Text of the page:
Are we truly about to find out ‘who owns hockey’?

Hockey is supposed to be Canada’s sport. The National Hockey League thrives on its success in Canada as Canadians will tell you that hockey is one of the many things that make the country unite.

Going months without the NHL in the summer can be difficult for some people, mostly the hard core hockey fans. Yet before the NHL season even begins there’s hockey on our television. But does anyone really care?

The World Cup of Hockey tournaments began on September 17. Rogers Sportsnet, the broadcasting channel of the tournament, has been selling it as if it’s the do or die of all hockey tournaments to determine which country is the best ever.

The Sportsnet commercial, which seems to have been playing for months now, asks the question: “who owns hockey?”

The tournament includes some of the world’s top hockey countries. The obvious Canadians and Americans along with Russia, Sweden, Finland and Czech Republic. To make the tournament more entertaining they added a North American team that is a combination of Canadian and American players, as well as a European team that combines players from all over Europe.

It’s kind of a funny situation. Ahead of North American’s first game versus Finland the crowd was asked to stand for both the Canadian and American anthems as they needed to represent both countries from that continent. There were a few chuckles from the crowd, but what stood out was that the Finland crowd was much louder when their anthem played compared to when the Canadian or American anthem played.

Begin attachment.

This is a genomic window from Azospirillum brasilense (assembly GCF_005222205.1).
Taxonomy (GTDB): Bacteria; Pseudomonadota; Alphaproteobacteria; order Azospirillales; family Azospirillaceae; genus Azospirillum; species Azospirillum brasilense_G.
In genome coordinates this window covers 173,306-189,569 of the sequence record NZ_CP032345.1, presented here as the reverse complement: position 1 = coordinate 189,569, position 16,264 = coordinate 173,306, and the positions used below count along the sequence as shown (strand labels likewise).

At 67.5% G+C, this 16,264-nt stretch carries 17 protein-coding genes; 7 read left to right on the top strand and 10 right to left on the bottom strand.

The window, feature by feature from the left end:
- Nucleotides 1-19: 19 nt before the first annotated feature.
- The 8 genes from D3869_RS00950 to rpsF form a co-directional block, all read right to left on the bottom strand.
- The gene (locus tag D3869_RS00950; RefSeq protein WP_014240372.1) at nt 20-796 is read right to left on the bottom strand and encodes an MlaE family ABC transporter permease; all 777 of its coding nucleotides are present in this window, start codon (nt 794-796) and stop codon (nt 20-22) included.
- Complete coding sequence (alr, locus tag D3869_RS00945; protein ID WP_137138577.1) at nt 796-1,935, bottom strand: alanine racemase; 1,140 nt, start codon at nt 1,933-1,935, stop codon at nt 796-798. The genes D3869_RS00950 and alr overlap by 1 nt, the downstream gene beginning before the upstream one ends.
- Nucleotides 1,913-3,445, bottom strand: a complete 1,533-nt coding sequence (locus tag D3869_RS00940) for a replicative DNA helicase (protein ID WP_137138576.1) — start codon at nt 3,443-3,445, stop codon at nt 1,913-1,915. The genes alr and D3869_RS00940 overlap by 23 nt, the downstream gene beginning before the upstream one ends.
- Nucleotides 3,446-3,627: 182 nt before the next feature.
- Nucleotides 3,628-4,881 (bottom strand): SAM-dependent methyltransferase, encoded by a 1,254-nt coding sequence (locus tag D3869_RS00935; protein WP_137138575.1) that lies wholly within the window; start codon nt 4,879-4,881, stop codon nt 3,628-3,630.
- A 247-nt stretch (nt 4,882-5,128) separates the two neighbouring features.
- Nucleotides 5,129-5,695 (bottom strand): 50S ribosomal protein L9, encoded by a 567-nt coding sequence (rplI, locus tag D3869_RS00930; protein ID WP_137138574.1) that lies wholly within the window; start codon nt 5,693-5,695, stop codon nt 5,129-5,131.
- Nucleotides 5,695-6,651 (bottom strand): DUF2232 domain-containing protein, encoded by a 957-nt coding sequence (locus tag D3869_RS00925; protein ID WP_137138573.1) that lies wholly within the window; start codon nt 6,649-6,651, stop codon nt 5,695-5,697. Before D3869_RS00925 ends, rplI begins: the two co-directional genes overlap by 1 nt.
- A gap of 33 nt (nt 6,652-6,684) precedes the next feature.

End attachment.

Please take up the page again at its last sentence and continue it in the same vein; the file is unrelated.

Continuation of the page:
Of course that doesn’t determine who owns hockey and it certainly doesn’t make a case that Canadians and Americans don’t care about the tournament, but really, a majority don’t.

However, outside the NHL season, the World Juniors, the Olympics and possibly the IIHF World Championship, there’s not enough interest in other tournaments.

Don’t get me wrong, the above-average Canadian hockey fan is dialed into the World Cup. The average hockey fan, who is there for the World Juniors and Olympics, isn’t exactly there to watch the World Cup.

Toronto’s Air Canada Centre is hosting the tournament, and it’s pretty cheap to get in. On Twitter people were talking about how they were getting into the game for $12.50 – for lower bowl seats. The average ticket price for a Toronto Maple Leafs game, the NHL team that plays in the ACC, is around $130 Canadian – that includes the upper bowl.

So if you live near Toronto, the World Cup of Hockey is your one chance to watch NHL players in the ACC. But what tickets at $12.50 means is that the World Cup is just trying to fill the stadium so it looks like people care.

Who owns hockey? The argument can be made that Canada, America, Russia, Finland and Sweden are the top five teams in the world, but the World Cup of Hockey won’t be the tournament to answer the question.

This tournament is keeping the major hockey fans sane, as they wait on the NHL season. But what this tournament doesn’t do is bring a country together like the other tournaments.

Maybe this tournament will answer who owns hockey. But maybe not. One things for sure, the multiple months of advertising and playing the same commercial over and over again didn’t seem to catch the interest of many people.


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